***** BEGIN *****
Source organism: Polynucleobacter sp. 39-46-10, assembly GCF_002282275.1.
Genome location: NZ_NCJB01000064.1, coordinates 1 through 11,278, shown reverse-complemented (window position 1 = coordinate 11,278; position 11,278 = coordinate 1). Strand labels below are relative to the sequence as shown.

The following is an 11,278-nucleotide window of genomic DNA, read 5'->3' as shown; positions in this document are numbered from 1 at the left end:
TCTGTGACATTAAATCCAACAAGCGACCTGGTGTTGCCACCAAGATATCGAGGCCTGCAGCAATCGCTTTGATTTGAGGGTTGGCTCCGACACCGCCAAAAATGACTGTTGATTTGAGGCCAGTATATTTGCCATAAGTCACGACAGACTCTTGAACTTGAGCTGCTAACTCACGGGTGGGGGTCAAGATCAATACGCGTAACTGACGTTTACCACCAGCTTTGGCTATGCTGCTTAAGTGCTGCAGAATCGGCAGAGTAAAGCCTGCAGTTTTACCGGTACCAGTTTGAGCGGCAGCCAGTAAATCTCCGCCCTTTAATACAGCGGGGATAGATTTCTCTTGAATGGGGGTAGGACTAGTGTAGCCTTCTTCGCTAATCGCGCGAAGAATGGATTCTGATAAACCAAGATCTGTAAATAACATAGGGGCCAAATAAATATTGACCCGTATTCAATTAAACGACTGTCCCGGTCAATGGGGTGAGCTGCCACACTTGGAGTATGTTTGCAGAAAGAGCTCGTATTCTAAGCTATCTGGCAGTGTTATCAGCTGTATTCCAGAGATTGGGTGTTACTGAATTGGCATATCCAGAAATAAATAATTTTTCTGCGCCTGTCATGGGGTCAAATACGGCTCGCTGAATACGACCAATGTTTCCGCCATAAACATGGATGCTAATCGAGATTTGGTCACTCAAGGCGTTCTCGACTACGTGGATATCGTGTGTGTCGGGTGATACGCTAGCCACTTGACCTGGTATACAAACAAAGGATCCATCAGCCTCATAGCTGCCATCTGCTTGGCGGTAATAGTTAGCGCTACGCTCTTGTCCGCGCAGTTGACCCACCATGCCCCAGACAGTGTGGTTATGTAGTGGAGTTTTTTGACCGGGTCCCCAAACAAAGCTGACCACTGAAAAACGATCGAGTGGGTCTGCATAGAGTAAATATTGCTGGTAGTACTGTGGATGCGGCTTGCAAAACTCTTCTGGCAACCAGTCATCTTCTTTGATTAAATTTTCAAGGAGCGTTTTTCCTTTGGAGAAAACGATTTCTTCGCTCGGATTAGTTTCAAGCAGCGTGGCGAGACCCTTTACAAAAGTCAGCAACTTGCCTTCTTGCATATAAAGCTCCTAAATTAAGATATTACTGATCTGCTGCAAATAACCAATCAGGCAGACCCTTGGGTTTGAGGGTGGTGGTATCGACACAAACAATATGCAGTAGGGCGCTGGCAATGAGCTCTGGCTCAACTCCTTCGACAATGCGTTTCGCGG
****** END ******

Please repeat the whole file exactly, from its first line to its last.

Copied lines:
Source organism: Polynucleobacter sp. 39-46-10, assembly GCF_002282275.1.
Genome location: NZ_NCJB01000064.1, coordinates 1 through 11,278, shown reverse-complemented (window position 1 = coordinate 11,278; position 11,278 = coordinate 1). Strand labels below are relative to the sequence as shown.

The following is an 11,278-nucleotide window of genomic DNA, read 5'->3' as shown; positions in this document are numbered from 1 at the left end:
TCTGTGACATTAAATCCAACAAGCGACCTGGTGTTGCCACCAAGATATCGAGGCCTGCAGCAATCGCTTTGATTTGAGGGTTGGCTCCGACACCGCCAAAAATGACTGTTGATTTGAGGCCAGTATATTTGCCATAAGTCACGACAGACTCTTGAACTTGAGCTGCTAACTCACGGGTGGGGGTCAAGATCAATACGCGTAACTGACGTTTACCACCAGCTTTGGCTATGCTGCTTAAGTGCTGCAGAATCGGCAGAGTAAAGCCTGCAGTTTTACCGGTACCAGTTTGAGCGGCAGCCAGTAAATCTCCGCCCTTTAATACAGCGGGGATAGATTTCTCTTGAATGGGGGTAGGACTAGTGTAGCCTTCTTCGCTAATCGCGCGAAGAATGGATTCTGATAAACCAAGATCTGTAAATAACATAGGGGCCAAATAAATATTGACCCGTATTCAATTAAACGACTGTCCCGGTCAATGGGGTGAGCTGCCACACTTGGAGTATGTTTGCAGAAAGAGCTCGTATTCTAAGCTATCTGGCAGTGTTATCAGCTGTATTCCAGAGATTGGGTGTTACTGAATTGGCATATCCAGAAATAAATAATTTTTCTGCGCCTGTCATGGGGTCAAATACGGCTCGCTGAATACGACCAATGTTTCCGCCATAAACATGGATGCTAATCGAGATTTGGTCACTCAAGGCGTTCTCGACTACGTGGATATCGTGTGTGTCGGGTGATACGCTAGCCACTTGACCTGGTATACAAACAAAGGATCCATCAGCCTCATAGCTGCCATCTGCTTGGCGGTAATAGTTAGCGCTACGCTCTTGTCCGCGCAGTTGACCCACCATGCCCCAGACAGTGTGGTTATGTAGTGGAGTTTTTTGACCGGGTCCCCAAACAAAGCTGACCACTGAAAAACGATCGAGTGGGTCTGCATAGAGTAAATATTGCTGGTAGTACTGTGGATGCGGCTTGCAAAACTCTTCTGGCAACCAGTCATCTTCTTTGATTAAATTTTCAAGGAGCGTTTTTCCTTTGGAGAAAACGATTTCTTCGCTCGGATTAGTTTCAAGCAGCGTGGCGAGACCCTTTACAAAAGTCAGCAACTTGCCTTCTTGCATATAAAGCTCCTAAATTAAGATATTACTGATCTGCTGCAAATAACCAATCAGGCAGACCCTTGGGTTTGAGGGTGGTGGTATCGACACAAACAATATGCAGTAGGGCGCTGGCAATGAGCTCTGGCTCAACTCCTTCGACAATGCGTTTCGCGG